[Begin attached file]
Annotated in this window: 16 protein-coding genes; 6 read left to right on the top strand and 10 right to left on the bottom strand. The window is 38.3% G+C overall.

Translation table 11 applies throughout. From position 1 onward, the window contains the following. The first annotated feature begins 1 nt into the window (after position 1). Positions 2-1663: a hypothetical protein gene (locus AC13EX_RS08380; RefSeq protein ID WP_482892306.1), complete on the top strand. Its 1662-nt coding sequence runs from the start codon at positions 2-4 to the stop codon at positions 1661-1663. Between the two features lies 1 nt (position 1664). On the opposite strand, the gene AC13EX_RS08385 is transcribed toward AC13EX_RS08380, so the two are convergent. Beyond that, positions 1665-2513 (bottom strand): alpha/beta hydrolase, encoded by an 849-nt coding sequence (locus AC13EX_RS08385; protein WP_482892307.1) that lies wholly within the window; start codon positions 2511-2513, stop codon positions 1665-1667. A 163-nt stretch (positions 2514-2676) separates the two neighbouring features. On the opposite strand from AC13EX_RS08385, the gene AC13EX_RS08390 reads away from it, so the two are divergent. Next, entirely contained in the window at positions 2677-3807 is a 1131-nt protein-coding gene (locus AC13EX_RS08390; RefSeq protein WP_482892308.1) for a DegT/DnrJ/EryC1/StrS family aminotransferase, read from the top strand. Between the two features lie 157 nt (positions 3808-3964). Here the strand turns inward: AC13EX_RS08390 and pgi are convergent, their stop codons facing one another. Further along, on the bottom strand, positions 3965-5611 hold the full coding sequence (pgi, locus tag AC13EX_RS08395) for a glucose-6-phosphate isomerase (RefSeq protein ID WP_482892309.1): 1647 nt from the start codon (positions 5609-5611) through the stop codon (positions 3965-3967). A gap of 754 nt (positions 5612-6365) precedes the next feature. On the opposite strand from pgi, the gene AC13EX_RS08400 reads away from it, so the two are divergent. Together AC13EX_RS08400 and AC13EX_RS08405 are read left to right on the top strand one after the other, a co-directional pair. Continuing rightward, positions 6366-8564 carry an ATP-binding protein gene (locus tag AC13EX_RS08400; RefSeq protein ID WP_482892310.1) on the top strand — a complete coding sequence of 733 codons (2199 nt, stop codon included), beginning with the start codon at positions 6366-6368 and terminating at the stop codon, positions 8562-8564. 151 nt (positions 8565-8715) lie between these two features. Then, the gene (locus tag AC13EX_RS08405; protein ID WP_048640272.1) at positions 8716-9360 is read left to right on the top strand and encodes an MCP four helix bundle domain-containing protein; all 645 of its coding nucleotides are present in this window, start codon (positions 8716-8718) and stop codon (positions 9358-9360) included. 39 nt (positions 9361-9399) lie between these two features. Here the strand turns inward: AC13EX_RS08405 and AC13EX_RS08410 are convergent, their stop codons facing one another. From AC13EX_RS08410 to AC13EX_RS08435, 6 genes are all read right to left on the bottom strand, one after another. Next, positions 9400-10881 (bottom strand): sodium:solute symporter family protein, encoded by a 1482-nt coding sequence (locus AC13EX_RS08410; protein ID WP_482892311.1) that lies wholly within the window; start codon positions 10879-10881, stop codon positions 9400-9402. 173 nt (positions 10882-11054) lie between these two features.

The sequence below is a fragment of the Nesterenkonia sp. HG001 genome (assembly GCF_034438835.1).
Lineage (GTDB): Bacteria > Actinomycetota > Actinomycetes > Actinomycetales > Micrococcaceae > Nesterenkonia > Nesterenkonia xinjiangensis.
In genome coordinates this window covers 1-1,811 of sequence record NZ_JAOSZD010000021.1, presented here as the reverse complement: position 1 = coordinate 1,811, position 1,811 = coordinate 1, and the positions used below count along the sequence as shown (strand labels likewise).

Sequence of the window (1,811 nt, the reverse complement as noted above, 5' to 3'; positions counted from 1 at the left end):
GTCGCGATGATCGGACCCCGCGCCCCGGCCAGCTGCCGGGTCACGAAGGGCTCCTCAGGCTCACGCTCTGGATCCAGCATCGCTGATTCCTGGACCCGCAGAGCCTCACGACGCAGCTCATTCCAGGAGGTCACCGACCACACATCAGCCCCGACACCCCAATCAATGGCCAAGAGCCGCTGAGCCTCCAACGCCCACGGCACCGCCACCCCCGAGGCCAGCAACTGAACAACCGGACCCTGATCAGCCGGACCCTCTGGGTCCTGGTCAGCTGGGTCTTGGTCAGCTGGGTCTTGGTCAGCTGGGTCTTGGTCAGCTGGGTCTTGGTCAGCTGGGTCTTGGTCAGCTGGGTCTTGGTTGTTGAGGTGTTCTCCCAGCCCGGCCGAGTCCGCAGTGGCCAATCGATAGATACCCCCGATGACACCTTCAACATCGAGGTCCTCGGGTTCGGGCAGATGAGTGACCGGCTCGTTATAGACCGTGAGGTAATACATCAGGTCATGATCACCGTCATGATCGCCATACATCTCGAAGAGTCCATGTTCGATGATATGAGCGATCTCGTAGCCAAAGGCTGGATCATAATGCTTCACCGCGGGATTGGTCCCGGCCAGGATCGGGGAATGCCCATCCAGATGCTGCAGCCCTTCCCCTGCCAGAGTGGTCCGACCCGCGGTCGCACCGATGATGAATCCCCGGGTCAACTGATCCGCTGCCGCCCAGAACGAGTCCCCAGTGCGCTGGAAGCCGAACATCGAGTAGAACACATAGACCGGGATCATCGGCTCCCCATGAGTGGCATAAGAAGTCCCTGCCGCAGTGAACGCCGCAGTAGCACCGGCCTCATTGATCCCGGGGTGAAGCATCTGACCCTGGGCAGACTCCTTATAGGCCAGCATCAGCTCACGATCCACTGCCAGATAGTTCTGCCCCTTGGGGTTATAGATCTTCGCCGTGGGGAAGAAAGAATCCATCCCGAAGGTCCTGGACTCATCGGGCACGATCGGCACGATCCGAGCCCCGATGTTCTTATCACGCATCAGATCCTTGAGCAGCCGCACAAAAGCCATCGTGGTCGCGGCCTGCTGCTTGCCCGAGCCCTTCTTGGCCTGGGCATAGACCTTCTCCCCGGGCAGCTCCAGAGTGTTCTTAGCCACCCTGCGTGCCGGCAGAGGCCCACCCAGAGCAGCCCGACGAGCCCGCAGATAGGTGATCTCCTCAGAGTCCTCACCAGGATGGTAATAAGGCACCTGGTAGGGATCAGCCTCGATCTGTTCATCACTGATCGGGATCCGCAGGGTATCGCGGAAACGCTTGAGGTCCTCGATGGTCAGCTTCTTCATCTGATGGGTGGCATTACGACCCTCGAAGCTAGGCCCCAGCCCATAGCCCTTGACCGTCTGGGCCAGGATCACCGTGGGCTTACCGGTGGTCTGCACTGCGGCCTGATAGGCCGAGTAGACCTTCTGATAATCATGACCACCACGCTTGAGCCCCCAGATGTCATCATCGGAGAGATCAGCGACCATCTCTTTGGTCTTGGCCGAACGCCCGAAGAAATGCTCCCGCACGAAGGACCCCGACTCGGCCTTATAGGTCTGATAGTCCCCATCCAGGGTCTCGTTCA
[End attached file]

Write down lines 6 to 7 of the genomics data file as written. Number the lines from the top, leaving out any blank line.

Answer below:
Sequence of the window (1,811 nt, the reverse complement as noted above, 5' to 3'; positions counted from 1 at the left end):
GTCGCGATGATCGGACCCCGCGCCCCGGCCAGCTGCCGGGTCACGAAGGGCTCCTCAGGCTCACGCTCTGGATCCAGCATCGCTGATTCCTGGACCCGCAGAGCCTCACGACGCAGCTCATTCCAGGAGGTCACCGACCACACATCAGCCCCGACACCCCAATCAATGGCCAAGAGCCGCTGAGCCTCCAACGCCCACGGCACCGCCACCCCCGAGGCCAGCAACTGAACAACCGGACCCTGATCAGCCGGACCCTCTGGGTCCTGGTCAGCTGGGTCTTGGTCAGCTGGGTCTTGGTCAGCTGGGTCTTGGTCAGCTGGGTCTTGGTCAGCTGGGTCTTGGTCAGCTGGGTCTTGGTTGTTGAGGTGTTCTCCCAGCCCGGCCGAGTCCGCAGTGGCCAATCGATAGATACCCCCGATGACACCTTCAACATCGAGGTCCTCGGGTTCGGGCAGATGAGTGACCGGCTCGTTATAGACCGTGAGGTAATACATCAGGTCATGATCACCGTCATGATCGCCATACATCTCGAAGAGTCCATGTTCGATGATATGAGCGATCTCGTAGCCAAAGGCTGGATCATAATGCTTCACCGCGGGATTGGTCCCGGCCAGGATCGGGGAATGCCCATCCAGATGCTGCAGCCCTTCCCCTGCCAGAGTGGTCCGACCCGCGGTCGCACCGATGATGAATCCCCGGGTCAACTGATCCGCTGCCGCCCAGAACGAGTCCCCAGTGCGCTGGAAGCCGAACATCGAGTAGAACACATAGACCGGGATCATCGGCTCCCCATGAGTGGCATAAGAAGTCCCTGCCGCAGTGAACGCCGCAGTAGCACCGGCCTCATTGATCCCGGGGTGAAGCATCTGACCCTGGGCAGACTCCTTATAGGCCAGCATCAGCTCACGATCCACTGCCAGATAGTTCTGCCCCTTGGGGTTATAGATCTTCGCCGTGGGGAAGAAAGAATCCATCCCGAAGGTCCTGGACTCATCGGGCACGATCGGCACGATCCGAGCCCCGATGTTCTTATCACGCATCAGATCCTTGAGCAGCCGCACAAAAGCCATCGTGGTCGCGGCCTGCTGCTTGCCCGAGCCCTTCTTGGCCTGGGCATAGACCTTCTCCCCGGGCAGCTCCAGAGTGTTCTTAGCCACCCTGCGTGCCGGCAGAGGCCCACCCAGAGCAGCCCGACGAGCCCGCAGATAGGTGATCTCCTCAGAGTCCTCACCAGGATGGTAATAAGGCACCTGGTAGGGATCAGCCTCGATCTGTTCATCACTGATCGGGATCCGCAGGGTATCGCGGAAACGCTTGAGGTCCTCGATGGTCAGCTTCTTCATCTGATGGGTGGCATTACGACCCTCGAAGCTAGGCCCCAGCCCATAGCCCTTGACCGTCTGGGCCAGGATCACCGTGGGCTTACCGGTGGTCTGCACTGCGGCCTGATAGGCCGAGTAGACCTTCTGATAATCATGACCACCACGCTTGAGCCCCCAGATGTCATCATCGGAGAGATCAGCGACCATCTCTTTGGTCTTGGCCGAACGCCCGAAGAAATGCTCCCGCACGAAGGACCCCGACTCGGCCTTATAGGTCTGATAGTCCCCATCCAGGGTCTCGTTCA